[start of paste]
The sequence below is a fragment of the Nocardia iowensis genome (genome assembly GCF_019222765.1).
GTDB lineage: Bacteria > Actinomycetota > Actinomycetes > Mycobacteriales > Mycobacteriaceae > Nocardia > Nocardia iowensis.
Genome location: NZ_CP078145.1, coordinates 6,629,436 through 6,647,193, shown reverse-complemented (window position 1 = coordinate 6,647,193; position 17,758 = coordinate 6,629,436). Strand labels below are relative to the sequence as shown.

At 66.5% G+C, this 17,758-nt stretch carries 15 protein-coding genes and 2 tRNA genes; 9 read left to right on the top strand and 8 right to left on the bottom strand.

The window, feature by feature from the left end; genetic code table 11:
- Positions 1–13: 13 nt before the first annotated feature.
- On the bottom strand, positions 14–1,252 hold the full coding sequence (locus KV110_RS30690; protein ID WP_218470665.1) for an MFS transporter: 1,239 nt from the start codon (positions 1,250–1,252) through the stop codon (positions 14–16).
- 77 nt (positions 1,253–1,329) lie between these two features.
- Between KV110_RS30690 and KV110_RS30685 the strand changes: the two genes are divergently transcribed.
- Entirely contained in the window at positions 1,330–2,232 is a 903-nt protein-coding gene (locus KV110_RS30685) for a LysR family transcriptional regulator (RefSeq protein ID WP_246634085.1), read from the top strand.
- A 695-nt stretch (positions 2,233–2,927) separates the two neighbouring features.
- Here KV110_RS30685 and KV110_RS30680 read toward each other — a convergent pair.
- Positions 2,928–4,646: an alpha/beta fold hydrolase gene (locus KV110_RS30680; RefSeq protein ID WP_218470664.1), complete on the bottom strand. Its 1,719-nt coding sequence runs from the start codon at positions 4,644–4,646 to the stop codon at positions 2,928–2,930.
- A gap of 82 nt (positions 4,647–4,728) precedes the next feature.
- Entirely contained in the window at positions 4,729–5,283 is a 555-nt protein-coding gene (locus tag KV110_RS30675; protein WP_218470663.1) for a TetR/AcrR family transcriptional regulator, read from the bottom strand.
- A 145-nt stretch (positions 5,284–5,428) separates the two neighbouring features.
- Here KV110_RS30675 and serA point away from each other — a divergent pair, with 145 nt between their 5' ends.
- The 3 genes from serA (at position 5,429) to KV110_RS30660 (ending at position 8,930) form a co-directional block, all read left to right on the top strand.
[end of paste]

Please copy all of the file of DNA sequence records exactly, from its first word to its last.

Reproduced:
The sequence below is a fragment of the Nocardia iowensis genome (genome assembly GCF_019222765.1).
GTDB lineage: Bacteria > Actinomycetota > Actinomycetes > Mycobacteriales > Mycobacteriaceae > Nocardia > Nocardia iowensis.
Genome location: NZ_CP078145.1, coordinates 6,629,436 through 6,647,193, shown reverse-complemented (window position 1 = coordinate 6,647,193; position 17,758 = coordinate 6,629,436). Strand labels below are relative to the sequence as shown.

At 66.5% G+C, this 17,758-nt stretch carries 15 protein-coding genes and 2 tRNA genes; 9 read left to right on the top strand and 8 right to left on the bottom strand.

The window, feature by feature from the left end; genetic code table 11:
- Positions 1–13: 13 nt before the first annotated feature.
- On the bottom strand, positions 14–1,252 hold the full coding sequence (locus KV110_RS30690; protein ID WP_218470665.1) for an MFS transporter: 1,239 nt from the start codon (positions 1,250–1,252) through the stop codon (positions 14–16).
- 77 nt (positions 1,253–1,329) lie between these two features.
- Between KV110_RS30690 and KV110_RS30685 the strand changes: the two genes are divergently transcribed.
- Entirely contained in the window at positions 1,330–2,232 is a 903-nt protein-coding gene (locus KV110_RS30685) for a LysR family transcriptional regulator (RefSeq protein ID WP_246634085.1), read from the top strand.
- A 695-nt stretch (positions 2,233–2,927) separates the two neighbouring features.
- Here KV110_RS30685 and KV110_RS30680 read toward each other — a convergent pair.
- Positions 2,928–4,646: an alpha/beta fold hydrolase gene (locus KV110_RS30680; RefSeq protein ID WP_218470664.1), complete on the bottom strand. Its 1,719-nt coding sequence runs from the start codon at positions 4,644–4,646 to the stop codon at positions 2,928–2,930.
- A gap of 82 nt (positions 4,647–4,728) precedes the next feature.
- Entirely contained in the window at positions 4,729–5,283 is a 555-nt protein-coding gene (locus tag KV110_RS30675; protein WP_218470663.1) for a TetR/AcrR family transcriptional regulator, read from the bottom strand.
- A 145-nt stretch (positions 5,284–5,428) separates the two neighbouring features.
- Here KV110_RS30675 and serA point away from each other — a divergent pair, with 145 nt between their 5' ends.
- The 3 genes from serA (at position 5,429) to KV110_RS30660 (ending at position 8,930) form a co-directional block, all read left to right on the top strand.